Bennett:
'In the era of Trump, time is no longer on Palestinians' side'

Jewish Home chief tells Politico President Trump's Jerusalem declaration altered peace equation, says time no longer on PA's side.

David Rosenberg,

Minister of Education Naftali Bennett
Minister of Education Naftali Bennett
Hillel Meir/TPS

President Donald Trump has fundamentally changed the equation in negotiations between Israel and the Palestinian Authority, Education Minister Naftali Bennett (Jewish Home) said in a Politico interview published Friday, and time is no longer on the Palestinian Authority’s side.

According to the Jewish Home chief, President Trump’s historic December 2017 declaration recognizing Jerusalem as Israel’s capital and announcing plans for the relocation of the US embassy removed any incentive for the Palestinian Authority leadership to delay final status talks, potentially making negotiations with Israel more likely.

The declaration, argued Bennett, has the potential to “allow, or accelerate peace, or enable peace.”

“The Palestinians,” said Bennett, “over the past 50 years, had a very simple strategy. Time was on their side, so they’ll just wait. And every time they wait, they get a better deal. If you look through ’93, through 2000, in 2007 the deal just got better. So why not wait? What he’s actually done is reverse that vector, that trend, and suddenly, the Palestinians realize that time is not necessarily on their side, and maybe they should start moving.”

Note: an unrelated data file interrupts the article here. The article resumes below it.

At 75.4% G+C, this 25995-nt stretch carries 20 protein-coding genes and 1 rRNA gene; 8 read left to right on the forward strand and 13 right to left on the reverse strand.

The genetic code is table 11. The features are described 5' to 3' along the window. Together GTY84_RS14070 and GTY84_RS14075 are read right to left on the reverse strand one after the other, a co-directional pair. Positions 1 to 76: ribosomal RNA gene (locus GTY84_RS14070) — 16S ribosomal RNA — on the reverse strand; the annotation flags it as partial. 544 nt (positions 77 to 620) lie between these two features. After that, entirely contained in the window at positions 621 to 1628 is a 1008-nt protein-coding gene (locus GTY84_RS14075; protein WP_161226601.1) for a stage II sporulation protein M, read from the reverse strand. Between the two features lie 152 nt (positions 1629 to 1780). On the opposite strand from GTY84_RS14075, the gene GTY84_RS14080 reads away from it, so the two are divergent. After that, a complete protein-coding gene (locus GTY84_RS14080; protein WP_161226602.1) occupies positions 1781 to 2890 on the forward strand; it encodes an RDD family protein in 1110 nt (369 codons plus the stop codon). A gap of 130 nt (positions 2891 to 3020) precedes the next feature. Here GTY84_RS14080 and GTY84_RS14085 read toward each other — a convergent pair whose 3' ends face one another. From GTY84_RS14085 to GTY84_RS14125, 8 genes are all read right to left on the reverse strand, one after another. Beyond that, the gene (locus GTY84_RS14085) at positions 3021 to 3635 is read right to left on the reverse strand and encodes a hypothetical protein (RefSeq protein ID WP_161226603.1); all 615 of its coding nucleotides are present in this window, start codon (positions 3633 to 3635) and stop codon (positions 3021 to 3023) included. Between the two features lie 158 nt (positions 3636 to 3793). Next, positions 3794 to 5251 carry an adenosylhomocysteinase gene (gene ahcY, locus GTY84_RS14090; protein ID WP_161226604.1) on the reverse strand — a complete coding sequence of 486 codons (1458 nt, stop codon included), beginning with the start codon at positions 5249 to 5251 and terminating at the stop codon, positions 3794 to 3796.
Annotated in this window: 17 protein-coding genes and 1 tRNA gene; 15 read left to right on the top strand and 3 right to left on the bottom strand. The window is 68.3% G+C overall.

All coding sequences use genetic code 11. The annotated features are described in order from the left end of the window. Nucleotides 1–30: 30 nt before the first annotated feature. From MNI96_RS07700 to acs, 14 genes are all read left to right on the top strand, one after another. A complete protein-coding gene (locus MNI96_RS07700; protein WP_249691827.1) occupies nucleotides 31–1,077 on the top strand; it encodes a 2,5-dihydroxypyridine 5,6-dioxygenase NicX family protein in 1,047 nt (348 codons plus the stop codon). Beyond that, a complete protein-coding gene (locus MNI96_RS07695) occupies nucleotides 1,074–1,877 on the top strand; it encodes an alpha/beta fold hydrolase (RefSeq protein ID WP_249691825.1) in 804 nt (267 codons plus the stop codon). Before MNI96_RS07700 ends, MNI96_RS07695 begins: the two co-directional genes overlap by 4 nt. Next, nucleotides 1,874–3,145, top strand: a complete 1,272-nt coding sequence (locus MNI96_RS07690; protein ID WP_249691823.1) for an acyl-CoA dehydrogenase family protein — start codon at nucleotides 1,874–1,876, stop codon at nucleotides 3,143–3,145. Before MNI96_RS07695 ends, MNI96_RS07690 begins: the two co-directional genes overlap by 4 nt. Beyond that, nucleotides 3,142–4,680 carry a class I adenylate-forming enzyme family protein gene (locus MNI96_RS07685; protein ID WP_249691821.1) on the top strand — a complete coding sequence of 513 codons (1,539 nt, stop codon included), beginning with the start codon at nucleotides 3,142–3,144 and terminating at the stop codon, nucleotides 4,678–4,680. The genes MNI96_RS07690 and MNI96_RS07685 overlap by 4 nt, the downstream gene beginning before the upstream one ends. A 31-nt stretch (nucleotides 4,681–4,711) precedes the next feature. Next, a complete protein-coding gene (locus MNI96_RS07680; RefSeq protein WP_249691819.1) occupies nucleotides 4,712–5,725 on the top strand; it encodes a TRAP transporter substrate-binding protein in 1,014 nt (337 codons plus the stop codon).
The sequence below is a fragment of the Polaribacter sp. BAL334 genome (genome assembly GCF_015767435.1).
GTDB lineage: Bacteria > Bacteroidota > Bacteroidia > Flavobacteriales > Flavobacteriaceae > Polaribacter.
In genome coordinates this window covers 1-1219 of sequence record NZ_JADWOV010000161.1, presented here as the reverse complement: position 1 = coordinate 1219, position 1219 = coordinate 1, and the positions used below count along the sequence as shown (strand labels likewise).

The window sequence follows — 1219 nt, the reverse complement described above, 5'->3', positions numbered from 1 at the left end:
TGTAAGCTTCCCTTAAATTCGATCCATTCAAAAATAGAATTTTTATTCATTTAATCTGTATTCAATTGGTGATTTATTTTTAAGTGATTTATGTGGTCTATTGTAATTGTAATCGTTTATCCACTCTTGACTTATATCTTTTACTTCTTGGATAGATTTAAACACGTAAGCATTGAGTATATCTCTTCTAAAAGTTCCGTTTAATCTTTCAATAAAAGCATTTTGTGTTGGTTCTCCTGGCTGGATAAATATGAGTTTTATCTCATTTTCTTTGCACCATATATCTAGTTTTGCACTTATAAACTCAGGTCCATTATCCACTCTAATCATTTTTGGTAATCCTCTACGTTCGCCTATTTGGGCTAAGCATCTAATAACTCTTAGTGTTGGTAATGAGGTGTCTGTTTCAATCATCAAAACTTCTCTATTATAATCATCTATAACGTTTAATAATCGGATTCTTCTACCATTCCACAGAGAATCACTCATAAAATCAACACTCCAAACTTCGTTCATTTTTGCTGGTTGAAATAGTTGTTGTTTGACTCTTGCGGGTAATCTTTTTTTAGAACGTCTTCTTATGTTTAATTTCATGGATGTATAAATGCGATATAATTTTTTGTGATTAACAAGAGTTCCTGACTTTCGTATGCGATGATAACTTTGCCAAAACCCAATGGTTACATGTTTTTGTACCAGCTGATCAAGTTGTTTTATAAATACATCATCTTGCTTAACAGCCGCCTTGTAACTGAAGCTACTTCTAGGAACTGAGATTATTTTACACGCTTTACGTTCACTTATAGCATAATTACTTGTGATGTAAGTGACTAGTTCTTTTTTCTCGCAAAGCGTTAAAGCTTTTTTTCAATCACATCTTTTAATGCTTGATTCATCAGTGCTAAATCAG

Following President Trump’s Jerusalem declaration, Palestinian Authority officials declared Trump administration officials, including Vice President Mike Pence, persona non grata in the PA, and snubbed the Vice President during his January visit to Israel.

PA chief Mahmoud Abbas has sought an alternative to direct talks with Israel and has refused to consider the Trump administration an honest broker for negotiations since Trump’s December declaration recognizing Jerusalem as Israel’s capital.

Abbas recently addressed the UN Security Council and called on the international community to hold a Middle East peace conference as an alternative to a U.S.-led talks between Israel and the PA.

“They’re not talking to the Americans; not talking to the Israelis,” Bennett said of the PA leadership. “They’ve sort of fell in love with being the victim, the eternal victim, even though there’s so much good stuff that we can do together.”

Reports this week, however, indicate that Abbas is facing growing pressure within the Arab world to return to the negotiating table under the auspices of the Trump administration.


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